Module 6.Studying in the European Higher Education Area.

Part 2: Methodological issues

2. The concept of competence

Before getting into the key concepts in this section, we need to look at the concept of «competence» itself, so that we would be able to understand what teachers might be expecting in the classroom teaching and learning dynamics within the EHEA.

Already, in the year 1993, Spencer & Spencer define competence as:

People’s underlying characteristic, directly related to his/her performance, which describes a superior or efficient achievement in a give task or situation.

Let us analyse this definition in detail. Conceiving competence as an “underlying feature”, assumes that students already possess a certain capability; then, learning does not mean that teachers and students start from scratch, but that competences are built by improvements made through the learning process. Learning is conceived as an activation of students’ underlying competences. As one could understand, the student is then put in the core of the learning process; s/he is the point of depart.
Then if we assume that competence is directly related to peoples’ performance, one could predict students’ future professional development by systematic training in a set of competences. Finally, if this is related to a superior/efficient performance, this means that some units of measure are available.
De Miguel et al. (2006: 40) state that competences are divided into transferable and generic skills, in every degree (Law, Languages, Engineering, etc.); then, the learning process is aimed at developing both of them by way of modules/subjects’ contents.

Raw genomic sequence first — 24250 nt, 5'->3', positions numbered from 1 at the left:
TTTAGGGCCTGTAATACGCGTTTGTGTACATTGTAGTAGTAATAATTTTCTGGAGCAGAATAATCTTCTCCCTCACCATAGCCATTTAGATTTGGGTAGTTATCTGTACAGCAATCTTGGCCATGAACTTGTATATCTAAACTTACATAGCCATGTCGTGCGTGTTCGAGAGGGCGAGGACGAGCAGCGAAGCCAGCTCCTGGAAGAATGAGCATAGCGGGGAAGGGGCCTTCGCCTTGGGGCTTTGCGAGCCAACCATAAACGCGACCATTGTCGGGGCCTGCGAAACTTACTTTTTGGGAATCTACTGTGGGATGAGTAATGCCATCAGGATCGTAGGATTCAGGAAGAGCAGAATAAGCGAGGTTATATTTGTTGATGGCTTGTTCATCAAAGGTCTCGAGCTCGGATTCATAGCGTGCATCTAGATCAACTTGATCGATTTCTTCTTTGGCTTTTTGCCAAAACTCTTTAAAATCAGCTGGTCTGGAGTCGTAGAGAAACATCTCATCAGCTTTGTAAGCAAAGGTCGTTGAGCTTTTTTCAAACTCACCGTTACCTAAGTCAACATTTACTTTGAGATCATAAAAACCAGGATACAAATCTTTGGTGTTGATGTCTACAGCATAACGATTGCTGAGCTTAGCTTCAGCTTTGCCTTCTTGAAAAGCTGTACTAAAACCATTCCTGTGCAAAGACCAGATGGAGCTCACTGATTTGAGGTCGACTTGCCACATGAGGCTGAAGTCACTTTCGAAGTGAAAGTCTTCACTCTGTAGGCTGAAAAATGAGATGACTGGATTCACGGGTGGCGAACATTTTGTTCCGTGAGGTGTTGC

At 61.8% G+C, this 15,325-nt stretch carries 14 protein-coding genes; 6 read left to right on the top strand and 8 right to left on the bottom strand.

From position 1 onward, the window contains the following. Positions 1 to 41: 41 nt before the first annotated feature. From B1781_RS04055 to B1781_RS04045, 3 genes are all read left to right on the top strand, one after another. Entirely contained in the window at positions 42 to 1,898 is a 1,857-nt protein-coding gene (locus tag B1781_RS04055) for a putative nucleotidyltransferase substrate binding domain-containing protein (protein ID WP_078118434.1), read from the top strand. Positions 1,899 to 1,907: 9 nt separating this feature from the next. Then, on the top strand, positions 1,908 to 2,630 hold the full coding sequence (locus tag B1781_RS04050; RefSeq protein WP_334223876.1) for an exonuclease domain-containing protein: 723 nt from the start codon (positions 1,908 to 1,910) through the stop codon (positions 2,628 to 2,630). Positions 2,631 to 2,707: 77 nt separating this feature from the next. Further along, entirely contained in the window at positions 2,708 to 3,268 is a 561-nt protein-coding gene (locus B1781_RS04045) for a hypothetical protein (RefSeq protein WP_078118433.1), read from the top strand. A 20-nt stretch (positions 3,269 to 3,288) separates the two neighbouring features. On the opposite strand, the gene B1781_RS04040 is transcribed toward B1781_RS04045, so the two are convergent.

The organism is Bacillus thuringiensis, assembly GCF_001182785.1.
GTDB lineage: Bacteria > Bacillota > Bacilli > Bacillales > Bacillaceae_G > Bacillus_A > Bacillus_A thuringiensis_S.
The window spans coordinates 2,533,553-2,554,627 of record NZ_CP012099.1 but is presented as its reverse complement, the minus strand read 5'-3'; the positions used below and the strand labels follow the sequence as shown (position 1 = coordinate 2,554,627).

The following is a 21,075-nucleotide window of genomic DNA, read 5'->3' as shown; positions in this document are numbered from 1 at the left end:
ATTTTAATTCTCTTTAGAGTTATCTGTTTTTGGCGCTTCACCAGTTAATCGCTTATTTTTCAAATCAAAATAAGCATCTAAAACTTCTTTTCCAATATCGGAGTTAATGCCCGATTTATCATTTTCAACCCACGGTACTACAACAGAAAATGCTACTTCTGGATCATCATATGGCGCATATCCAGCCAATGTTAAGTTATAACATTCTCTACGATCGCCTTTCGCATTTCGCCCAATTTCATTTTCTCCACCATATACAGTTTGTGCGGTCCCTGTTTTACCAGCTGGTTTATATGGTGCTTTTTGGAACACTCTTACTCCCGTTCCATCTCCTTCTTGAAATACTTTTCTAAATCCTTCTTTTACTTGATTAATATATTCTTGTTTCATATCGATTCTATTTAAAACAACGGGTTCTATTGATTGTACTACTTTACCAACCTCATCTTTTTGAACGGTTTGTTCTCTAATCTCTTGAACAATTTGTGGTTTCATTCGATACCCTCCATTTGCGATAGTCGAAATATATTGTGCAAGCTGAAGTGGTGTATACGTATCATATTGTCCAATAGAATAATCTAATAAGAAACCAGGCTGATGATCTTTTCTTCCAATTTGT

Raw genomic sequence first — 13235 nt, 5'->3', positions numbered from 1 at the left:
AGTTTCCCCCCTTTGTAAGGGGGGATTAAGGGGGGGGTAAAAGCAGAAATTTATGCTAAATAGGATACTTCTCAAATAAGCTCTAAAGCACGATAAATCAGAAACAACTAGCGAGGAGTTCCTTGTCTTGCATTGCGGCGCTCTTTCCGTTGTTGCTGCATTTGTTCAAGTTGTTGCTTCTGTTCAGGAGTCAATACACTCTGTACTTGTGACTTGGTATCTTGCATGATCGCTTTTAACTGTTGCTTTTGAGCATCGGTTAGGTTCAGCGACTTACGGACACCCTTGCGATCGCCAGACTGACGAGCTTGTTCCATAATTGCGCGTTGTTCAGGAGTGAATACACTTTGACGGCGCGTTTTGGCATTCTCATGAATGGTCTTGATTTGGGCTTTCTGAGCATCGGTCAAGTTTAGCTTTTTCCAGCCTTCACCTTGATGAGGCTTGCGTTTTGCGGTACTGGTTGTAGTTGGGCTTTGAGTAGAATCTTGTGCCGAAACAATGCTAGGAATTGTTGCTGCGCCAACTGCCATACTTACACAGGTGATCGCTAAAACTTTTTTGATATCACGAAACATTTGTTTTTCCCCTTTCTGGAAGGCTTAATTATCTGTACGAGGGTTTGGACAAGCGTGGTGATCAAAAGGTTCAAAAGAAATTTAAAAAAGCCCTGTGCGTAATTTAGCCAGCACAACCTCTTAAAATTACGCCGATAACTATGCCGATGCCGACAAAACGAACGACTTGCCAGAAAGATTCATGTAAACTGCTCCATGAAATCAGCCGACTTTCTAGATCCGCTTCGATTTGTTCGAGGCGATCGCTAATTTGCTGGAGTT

Competences consist of:

Knowledge and intellectual skills (theories, classifications, etc.) which may also be divided in:
a.1. General knowledge, related to the overall learning experience
a.2. Academic knowledge related to a certain subject
a. 3. Professional knowledge

Abilities and transferable skills (organizing, manipulating, designing, etc.), where we find:

  1. Intellectual skills
  2. Communication skills
  3. Interpersonal skills
  4. Personal organization and management skills

Attitudes and values (responsibility, independence, initiative), divided into:

  1. Attitudes and values for professional development
  2. Attitudes and values related to personal engagement


Access the following link:
Access “competences” and check the list of transferable/ specific competences
Try to identify which competences are developed if:
-A translation project is to be implemented by a team of students; they need to translate a set of economic and legal documents, so that they would need to contact other professionals (lawyers, magistrates, etc.)
-A student needs to prepare a report on their traineeship experience, then s/he needs to present her/his main conclusions to her/his tutor in an oral presentation.
-Students need to collect information on a [topic], and then write an essay on [topic- specialized]. The task is to be implemented during 3 weeks and then sent via email to the teacher (who acts as the real initiator of the professional task, in this activity of simulation)



 Do you know what the Europass is?


For a template:

Example: Language Passport:

Know assess the way “language competence” is expressed in the Europass. Try to express your first foreign language level in terms of competence


What’s your opinion on the Europass?

Try to complete your own Europass.



Here you have a job offer, as explained the EHEA and the Bologna Process tries to respond to learners’ academic, personal and professional expectations. Now, read this job offer and try to identify the competences desired by the company.


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